Being raised Catholic, I was taught that marriage came with the blessing of God upon the union and some funky ideas about procreation. So I am aware of the conservative arguments.

Now in the Catholic Church, we learn that once God has blessed a marriage, it can't be undone and the Catholic Church does not recognize civil divorces. So you can divorce your spouse under civil law, but the Church still sees you as married. You can be divorced civilly and still partake fully in the Catholic faith. However, if you choose to remarry, you will have to get your first marriage annulled in the eyes of God in order to continue full participation in teh Chuch. A marriage can be annulled if one of the parties fails in their obligation (and if the parish priest is in good with the Bishop). So if a man beats his wife or a wife refuses to consummate the marriage, or any number of reasons that will be judged by the proper church officials, they will annul that marriage as if it had never taken place. Obviously, God would never have condoned such a flawed marriage in the first place. So even the Catholic Church (thus God) has an escape mechanism and an understood contractual relationship.

In the civil system, you go to court, you use the law to divide the spoils and you sign a contract dissolving the civil contract. In fact, you do the same damn thing if your business partner wants to leave the business. The law has some rules about how that can be done- one partner buys out another, one partner assumes the full debt load,etc.

In either scenario, you see that it is a contractual union made between two people. Traditionally, that union has been between a man and a woman. In last week's discussion before the CA Supreme Court, one attorney tried to say that the inability to procreate made gay unions ineligible for marriage. That is a stupid argument on its face. If my 60 year old female friend chooses to marry, it is obvious that there will be no children from that marriage. Likewise, if one party to the marriage is unable to have chilren, that doesn't stop the contract from going forward. But we still call it a marriage. On the other hand, my 35 year old lesbian friend may choose in agreement with her partner to be artificially inseminated. That can happen in a marriage or not. I, as a single female, could go tomorrow and do the same thing.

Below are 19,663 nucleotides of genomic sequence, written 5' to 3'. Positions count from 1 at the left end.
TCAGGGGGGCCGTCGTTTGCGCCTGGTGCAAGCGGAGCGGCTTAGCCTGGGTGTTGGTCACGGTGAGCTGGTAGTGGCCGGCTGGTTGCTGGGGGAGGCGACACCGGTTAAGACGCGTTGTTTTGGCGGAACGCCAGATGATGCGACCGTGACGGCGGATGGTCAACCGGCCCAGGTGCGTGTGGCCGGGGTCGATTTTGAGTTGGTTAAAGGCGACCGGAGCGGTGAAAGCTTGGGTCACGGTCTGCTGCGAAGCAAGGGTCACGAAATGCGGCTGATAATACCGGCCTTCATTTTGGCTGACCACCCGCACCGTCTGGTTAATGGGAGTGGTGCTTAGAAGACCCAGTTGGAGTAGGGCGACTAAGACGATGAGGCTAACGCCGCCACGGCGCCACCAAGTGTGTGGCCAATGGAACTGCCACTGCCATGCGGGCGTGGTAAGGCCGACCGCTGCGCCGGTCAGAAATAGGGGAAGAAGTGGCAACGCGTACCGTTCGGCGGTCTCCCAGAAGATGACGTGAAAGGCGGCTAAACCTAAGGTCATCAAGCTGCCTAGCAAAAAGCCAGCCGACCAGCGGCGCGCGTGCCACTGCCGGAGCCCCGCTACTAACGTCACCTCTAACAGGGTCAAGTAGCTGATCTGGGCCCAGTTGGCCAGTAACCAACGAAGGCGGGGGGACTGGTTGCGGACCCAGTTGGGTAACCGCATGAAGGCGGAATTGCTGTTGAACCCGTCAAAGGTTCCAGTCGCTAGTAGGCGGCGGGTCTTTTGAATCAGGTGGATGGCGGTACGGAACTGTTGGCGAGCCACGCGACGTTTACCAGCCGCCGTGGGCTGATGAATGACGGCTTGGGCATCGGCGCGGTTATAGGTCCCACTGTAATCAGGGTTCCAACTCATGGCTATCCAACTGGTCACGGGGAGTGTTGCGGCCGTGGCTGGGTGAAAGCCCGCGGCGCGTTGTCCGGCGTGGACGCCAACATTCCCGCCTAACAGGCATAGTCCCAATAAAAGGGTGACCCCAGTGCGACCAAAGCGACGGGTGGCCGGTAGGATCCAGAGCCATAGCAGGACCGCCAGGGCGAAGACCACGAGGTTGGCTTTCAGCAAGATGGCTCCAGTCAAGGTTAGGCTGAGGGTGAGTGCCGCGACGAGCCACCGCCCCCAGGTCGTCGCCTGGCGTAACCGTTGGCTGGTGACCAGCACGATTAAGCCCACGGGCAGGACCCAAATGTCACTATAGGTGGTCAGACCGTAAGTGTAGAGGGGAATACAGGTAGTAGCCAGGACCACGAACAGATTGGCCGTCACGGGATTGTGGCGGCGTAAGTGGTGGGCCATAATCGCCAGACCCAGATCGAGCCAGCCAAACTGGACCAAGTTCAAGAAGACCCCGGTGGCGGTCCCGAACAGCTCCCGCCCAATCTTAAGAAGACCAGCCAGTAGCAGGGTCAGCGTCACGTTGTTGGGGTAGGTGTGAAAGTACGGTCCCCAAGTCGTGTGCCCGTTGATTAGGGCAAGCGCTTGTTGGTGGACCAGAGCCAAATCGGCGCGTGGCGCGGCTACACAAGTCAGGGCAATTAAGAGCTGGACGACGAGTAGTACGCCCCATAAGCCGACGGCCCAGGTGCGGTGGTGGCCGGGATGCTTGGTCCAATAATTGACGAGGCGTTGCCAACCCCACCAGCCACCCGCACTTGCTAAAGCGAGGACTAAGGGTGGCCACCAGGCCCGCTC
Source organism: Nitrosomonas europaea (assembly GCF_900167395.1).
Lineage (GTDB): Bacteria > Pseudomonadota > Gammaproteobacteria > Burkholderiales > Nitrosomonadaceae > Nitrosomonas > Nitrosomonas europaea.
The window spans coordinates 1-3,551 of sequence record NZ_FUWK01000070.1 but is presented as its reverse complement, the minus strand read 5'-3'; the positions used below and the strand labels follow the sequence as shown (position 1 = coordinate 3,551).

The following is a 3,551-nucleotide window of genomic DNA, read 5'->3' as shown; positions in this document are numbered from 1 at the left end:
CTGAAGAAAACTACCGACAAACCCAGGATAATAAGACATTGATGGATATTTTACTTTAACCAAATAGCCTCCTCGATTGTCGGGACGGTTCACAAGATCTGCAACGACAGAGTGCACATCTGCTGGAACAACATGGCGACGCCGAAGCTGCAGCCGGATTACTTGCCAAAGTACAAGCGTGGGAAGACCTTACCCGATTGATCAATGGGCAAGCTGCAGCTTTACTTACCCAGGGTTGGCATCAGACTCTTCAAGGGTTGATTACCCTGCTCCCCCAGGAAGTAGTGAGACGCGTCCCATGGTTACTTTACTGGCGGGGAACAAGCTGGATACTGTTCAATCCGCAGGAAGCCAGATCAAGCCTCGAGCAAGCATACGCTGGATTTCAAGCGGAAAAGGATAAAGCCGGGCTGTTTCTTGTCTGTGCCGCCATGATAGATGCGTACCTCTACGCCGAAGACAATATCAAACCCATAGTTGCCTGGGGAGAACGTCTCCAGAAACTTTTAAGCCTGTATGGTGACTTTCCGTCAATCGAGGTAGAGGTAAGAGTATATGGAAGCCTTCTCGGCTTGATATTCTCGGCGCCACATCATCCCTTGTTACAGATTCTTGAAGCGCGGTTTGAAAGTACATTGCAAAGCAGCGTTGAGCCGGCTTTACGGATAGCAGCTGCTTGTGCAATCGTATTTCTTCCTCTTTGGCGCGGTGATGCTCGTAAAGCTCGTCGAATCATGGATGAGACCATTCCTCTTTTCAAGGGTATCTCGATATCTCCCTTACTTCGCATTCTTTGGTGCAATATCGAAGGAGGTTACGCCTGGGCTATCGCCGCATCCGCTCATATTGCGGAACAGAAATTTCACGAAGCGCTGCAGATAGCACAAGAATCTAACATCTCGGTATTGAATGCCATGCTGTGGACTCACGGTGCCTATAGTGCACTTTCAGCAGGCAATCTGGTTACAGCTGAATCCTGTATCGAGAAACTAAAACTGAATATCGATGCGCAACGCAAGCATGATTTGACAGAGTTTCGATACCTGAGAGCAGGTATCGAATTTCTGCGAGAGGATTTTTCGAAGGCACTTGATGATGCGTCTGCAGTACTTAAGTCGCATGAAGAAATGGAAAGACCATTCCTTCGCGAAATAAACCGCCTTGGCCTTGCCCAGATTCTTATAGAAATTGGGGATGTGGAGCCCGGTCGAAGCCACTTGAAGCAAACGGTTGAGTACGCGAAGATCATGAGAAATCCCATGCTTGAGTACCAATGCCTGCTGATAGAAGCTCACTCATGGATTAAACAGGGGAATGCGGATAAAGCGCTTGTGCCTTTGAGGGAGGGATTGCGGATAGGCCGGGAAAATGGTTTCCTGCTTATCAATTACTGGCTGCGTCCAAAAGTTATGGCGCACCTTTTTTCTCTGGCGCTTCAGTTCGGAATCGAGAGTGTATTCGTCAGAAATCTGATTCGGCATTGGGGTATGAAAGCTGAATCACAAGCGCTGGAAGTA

Gay couples claim that they don't have certain rights that married couples do. Like what? Tomorrow, I could give power of attorney to my best friend, will all my earthly possession to her, and name her as my executor, etc. And basically, she'd have the same rights and duties to my care as a spouse. Likewise, I could marry a man and still grant all of those duties to my best friend excluding my spouse. So we have mechanisms in place that allow people to do all the things that Gay couples say that want to do. Am I wrong about that?

Likewise, some churches are more than willing to preside over and bless gay marriages. So to me, the only real issue is one of principle. It's about equality across the board. Equality when it comes to adoption, alimony payments, etc. And thus, marriage is just one issue out of a dozen.

The issue of marriage itself and what it is, what it means, and its role in society is in people's head. I'd be happy to set up a system like they have in France where even a straight couple can sign what is commonly known as a "concubinage" or a civil contract made between two people who aren't married, but choose to live together. Granted, I think even that civil contract in France is limited to a man or a women. But is really only a question of changing our thinking about marriage. My dad used to tell me that if I just told myself I liked spinach, I would. My dislike was really just in my head. I think a lot of things are like that. I don't really get the difference in practice between marriage and civil union.

// posted by UN West

Anonymous said...

If the anti-gay marriage people were really just about preventing the the state from forcing their church to recognize gay marriage, then this civil union debate would be over and done with by now. That civil unions are also controversial puts the lie to the whole thing. The people who oppose gay rights in this matter do so only because they believe gay couples to be morally and/or socially inferior (market forces say otherwise BTW as gay household net worth tends to be much higher than average).